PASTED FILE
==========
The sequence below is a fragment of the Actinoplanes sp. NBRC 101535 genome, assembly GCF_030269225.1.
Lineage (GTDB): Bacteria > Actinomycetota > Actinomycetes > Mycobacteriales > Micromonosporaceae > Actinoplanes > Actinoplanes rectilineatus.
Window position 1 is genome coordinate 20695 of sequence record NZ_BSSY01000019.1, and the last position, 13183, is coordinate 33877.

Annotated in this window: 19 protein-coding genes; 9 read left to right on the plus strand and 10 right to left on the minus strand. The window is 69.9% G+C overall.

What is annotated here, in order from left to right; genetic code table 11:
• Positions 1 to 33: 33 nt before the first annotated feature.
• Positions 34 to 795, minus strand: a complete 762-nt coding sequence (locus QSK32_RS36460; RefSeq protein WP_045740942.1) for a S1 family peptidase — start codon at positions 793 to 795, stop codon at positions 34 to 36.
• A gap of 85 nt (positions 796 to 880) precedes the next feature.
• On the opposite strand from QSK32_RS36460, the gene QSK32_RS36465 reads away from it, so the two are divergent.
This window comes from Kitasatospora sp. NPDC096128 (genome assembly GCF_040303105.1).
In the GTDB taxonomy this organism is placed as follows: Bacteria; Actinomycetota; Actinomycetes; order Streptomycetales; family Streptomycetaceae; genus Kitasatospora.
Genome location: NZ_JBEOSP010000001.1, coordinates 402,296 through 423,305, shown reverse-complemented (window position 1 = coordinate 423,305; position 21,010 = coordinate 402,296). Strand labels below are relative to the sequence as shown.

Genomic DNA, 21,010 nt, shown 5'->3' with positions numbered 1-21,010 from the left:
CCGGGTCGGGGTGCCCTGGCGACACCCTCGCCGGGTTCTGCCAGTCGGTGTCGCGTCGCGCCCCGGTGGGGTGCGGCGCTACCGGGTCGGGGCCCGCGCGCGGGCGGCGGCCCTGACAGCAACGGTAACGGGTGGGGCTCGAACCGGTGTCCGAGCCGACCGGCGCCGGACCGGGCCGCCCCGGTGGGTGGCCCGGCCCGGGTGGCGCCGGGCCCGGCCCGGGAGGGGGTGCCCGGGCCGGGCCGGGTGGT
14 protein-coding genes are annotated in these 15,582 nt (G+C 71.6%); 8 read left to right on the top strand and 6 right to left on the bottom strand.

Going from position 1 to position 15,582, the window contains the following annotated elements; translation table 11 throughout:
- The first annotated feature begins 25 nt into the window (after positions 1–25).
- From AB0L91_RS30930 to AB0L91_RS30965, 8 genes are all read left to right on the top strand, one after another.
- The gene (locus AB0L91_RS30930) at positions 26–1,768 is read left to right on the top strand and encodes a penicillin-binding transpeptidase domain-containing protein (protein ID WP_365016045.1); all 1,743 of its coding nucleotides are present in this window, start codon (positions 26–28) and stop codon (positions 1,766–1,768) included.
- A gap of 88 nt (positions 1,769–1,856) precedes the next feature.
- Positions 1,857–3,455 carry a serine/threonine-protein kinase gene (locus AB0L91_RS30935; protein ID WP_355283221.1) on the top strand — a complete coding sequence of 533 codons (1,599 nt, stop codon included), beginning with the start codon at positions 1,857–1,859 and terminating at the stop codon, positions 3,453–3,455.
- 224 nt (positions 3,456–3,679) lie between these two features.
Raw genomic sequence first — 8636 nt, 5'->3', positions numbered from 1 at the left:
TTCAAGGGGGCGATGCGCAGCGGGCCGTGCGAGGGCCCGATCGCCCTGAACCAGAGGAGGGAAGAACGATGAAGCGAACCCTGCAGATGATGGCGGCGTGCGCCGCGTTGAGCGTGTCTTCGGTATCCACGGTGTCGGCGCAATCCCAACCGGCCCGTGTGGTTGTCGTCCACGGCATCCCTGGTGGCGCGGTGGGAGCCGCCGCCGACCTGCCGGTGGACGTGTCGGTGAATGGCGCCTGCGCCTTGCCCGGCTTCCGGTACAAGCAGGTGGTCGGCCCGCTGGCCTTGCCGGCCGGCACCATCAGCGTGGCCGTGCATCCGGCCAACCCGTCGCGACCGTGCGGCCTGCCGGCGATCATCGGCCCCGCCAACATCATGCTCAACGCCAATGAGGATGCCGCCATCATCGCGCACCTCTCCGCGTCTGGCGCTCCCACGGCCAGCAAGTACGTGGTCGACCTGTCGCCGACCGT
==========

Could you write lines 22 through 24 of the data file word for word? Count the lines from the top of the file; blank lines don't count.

- 224 nt (positions 3,456–3,679) lie between these two features.
Raw genomic sequence first — 8636 nt, 5'->3', positions numbered from 1 at the left:
TTCAAGGGGGCGATGCGCAGCGGGCCGTGCGAGGGCCCGATCGCCCTGAACCAGAGGAGGGAAGAACGATGAAGCGAACCCTGCAGATGATGGCGGCGTGCGCCGCGTTGAGCGTGTCTTCGGTATCCACGGTGTCGGCGCAATCCCAACCGGCCCGTGTGGTTGTCGTCCACGGCATCCCTGGTGGCGCGGTGGGAGCCGCCGCCGACCTGCCGGTGGACGTGTCGGTGAATGGCGCCTGCGCCTTGCCCGGCTTCCGGTACAAGCAGGTGGTCGGCCCGCTGGCCTTGCCGGCCGGCACCATCAGCGTGGCCGTGCATCCGGCCAACCCGTCGCGACCGTGCGGCCTGCCGGCGATCATCGGCCCCGCCAACATCATGCTCAACGCCAATGAGGATGCCGCCATCATCGCGCACCTCTCCGCGTCTGGCGCTCCCACGGCCAGCAAGTACGTGGTCGACCTGTCGCCGACCGT